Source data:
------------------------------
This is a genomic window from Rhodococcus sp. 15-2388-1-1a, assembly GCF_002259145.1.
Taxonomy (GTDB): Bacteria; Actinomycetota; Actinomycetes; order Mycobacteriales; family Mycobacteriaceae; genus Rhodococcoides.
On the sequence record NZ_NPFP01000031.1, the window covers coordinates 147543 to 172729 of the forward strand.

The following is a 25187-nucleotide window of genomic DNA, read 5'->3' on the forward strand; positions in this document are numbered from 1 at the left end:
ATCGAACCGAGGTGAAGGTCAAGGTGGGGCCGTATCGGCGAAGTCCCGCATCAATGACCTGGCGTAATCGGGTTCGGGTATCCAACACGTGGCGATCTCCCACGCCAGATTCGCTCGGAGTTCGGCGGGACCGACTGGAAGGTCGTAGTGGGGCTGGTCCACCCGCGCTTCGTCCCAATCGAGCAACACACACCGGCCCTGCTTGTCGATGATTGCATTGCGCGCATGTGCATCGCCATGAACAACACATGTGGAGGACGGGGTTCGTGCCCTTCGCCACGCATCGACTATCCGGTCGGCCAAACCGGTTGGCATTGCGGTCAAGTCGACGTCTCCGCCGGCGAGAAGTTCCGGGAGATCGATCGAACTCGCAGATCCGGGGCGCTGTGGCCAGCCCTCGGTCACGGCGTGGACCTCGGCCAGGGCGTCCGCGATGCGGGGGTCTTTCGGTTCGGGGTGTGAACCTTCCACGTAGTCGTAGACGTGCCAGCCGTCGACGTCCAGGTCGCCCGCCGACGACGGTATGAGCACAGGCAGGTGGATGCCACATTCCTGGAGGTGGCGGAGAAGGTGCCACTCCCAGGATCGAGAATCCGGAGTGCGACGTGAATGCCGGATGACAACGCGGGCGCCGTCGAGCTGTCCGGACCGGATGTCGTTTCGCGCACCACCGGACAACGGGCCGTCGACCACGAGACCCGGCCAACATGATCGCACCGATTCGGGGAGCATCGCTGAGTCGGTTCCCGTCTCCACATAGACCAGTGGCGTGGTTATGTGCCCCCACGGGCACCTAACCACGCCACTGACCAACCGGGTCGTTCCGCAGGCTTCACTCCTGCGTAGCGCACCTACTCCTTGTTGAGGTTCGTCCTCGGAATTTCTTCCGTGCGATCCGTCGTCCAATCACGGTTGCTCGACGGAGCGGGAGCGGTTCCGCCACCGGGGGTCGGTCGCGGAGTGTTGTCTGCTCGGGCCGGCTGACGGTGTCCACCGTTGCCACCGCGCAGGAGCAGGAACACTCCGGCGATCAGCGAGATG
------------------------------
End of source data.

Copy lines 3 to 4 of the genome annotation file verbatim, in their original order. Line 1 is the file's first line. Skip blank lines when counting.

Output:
On the sequence record NZ_NPFP01000031.1, the window covers coordinates 147543 to 172729 of the forward strand.

The following is a 25187-nucleotide window of genomic DNA, read 5'->3' on the forward strand; positions in this document are numbered from 1 at the left end: